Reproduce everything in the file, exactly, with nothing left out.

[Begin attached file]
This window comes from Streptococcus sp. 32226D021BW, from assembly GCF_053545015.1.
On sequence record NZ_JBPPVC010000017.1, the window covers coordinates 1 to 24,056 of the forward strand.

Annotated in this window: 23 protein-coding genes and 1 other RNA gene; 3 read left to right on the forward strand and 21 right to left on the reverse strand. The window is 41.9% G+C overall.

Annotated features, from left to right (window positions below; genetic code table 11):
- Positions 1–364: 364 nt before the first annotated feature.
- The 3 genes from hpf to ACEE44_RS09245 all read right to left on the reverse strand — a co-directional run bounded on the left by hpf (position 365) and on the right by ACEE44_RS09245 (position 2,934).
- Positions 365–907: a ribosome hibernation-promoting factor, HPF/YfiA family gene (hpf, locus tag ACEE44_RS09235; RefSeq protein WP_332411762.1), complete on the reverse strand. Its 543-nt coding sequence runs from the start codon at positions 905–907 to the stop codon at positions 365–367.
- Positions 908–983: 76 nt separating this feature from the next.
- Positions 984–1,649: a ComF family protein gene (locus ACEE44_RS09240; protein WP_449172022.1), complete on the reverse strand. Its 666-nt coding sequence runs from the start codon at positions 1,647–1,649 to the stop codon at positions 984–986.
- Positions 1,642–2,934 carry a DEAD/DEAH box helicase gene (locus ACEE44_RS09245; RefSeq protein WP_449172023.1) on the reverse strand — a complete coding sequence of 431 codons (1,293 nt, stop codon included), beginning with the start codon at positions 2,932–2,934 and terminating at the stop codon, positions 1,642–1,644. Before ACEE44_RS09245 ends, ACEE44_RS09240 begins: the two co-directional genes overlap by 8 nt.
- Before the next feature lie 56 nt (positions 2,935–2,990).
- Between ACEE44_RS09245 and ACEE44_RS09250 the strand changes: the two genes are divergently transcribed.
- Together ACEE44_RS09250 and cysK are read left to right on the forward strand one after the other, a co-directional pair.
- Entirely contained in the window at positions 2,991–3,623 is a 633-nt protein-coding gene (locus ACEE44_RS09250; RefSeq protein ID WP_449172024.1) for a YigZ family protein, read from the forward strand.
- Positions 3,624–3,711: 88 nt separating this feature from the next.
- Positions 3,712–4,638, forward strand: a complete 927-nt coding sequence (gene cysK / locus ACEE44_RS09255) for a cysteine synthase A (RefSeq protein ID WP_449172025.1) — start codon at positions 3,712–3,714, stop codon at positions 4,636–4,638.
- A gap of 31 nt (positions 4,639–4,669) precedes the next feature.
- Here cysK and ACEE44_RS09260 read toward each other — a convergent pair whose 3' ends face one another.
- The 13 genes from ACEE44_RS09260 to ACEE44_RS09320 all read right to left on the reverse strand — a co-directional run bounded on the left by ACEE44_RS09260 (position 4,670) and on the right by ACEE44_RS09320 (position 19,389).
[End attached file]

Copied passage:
This window comes from Streptococcus sp. 32226D021BW, from assembly GCF_053545015.1.
On sequence record NZ_JBPPVC010000017.1, the window covers coordinates 1 to 24,056 of the forward strand.

Annotated in this window: 23 protein-coding genes and 1 other RNA gene; 3 read left to right on the forward strand and 21 right to left on the reverse strand. The window is 41.9% G+C overall.

Annotated features, from left to right (window positions below; genetic code table 11):
- Positions 1–364: 364 nt before the first annotated feature.
- The 3 genes from hpf to ACEE44_RS09245 all read right to left on the reverse strand — a co-directional run bounded on the left by hpf (position 365) and on the right by ACEE44_RS09245 (position 2,934).
- Positions 365–907: a ribosome hibernation-promoting factor, HPF/YfiA family gene (hpf, locus tag ACEE44_RS09235; RefSeq protein WP_332411762.1), complete on the reverse strand. Its 543-nt coding sequence runs from the start codon at positions 905–907 to the stop codon at positions 365–367.
- Positions 908–983: 76 nt separating this feature from the next.
- Positions 984–1,649: a ComF family protein gene (locus ACEE44_RS09240; protein WP_449172022.1), complete on the reverse strand. Its 666-nt coding sequence runs from the start codon at positions 1,647–1,649 to the stop codon at positions 984–986.
- Positions 1,642–2,934 carry a DEAD/DEAH box helicase gene (locus ACEE44_RS09245; RefSeq protein WP_449172023.1) on the reverse strand — a complete coding sequence of 431 codons (1,293 nt, stop codon included), beginning with the start codon at positions 2,932–2,934 and terminating at the stop codon, positions 1,642–1,644. Before ACEE44_RS09245 ends, ACEE44_RS09240 begins: the two co-directional genes overlap by 8 nt.
- Before the next feature lie 56 nt (positions 2,935–2,990).
- Between ACEE44_RS09245 and ACEE44_RS09250 the strand changes: the two genes are divergently transcribed.
- Together ACEE44_RS09250 and cysK are read left to right on the forward strand one after the other, a co-directional pair.
- Entirely contained in the window at positions 2,991–3,623 is a 633-nt protein-coding gene (locus ACEE44_RS09250; RefSeq protein ID WP_449172024.1) for a YigZ family protein, read from the forward strand.
- Positions 3,624–3,711: 88 nt separating this feature from the next.
- Positions 3,712–4,638, forward strand: a complete 927-nt coding sequence (gene cysK / locus ACEE44_RS09255) for a cysteine synthase A (RefSeq protein ID WP_449172025.1) — start codon at positions 3,712–3,714, stop codon at positions 4,636–4,638.
- A gap of 31 nt (positions 4,639–4,669) precedes the next feature.
- Here cysK and ACEE44_RS09260 read toward each other — a convergent pair whose 3' ends face one another.
- The 13 genes from ACEE44_RS09260 to ACEE44_RS09320 all read right to left on the reverse strand — a co-directional run bounded on the left by ACEE44_RS09260 (position 4,670) and on the right by ACEE44_RS09320 (position 19,389).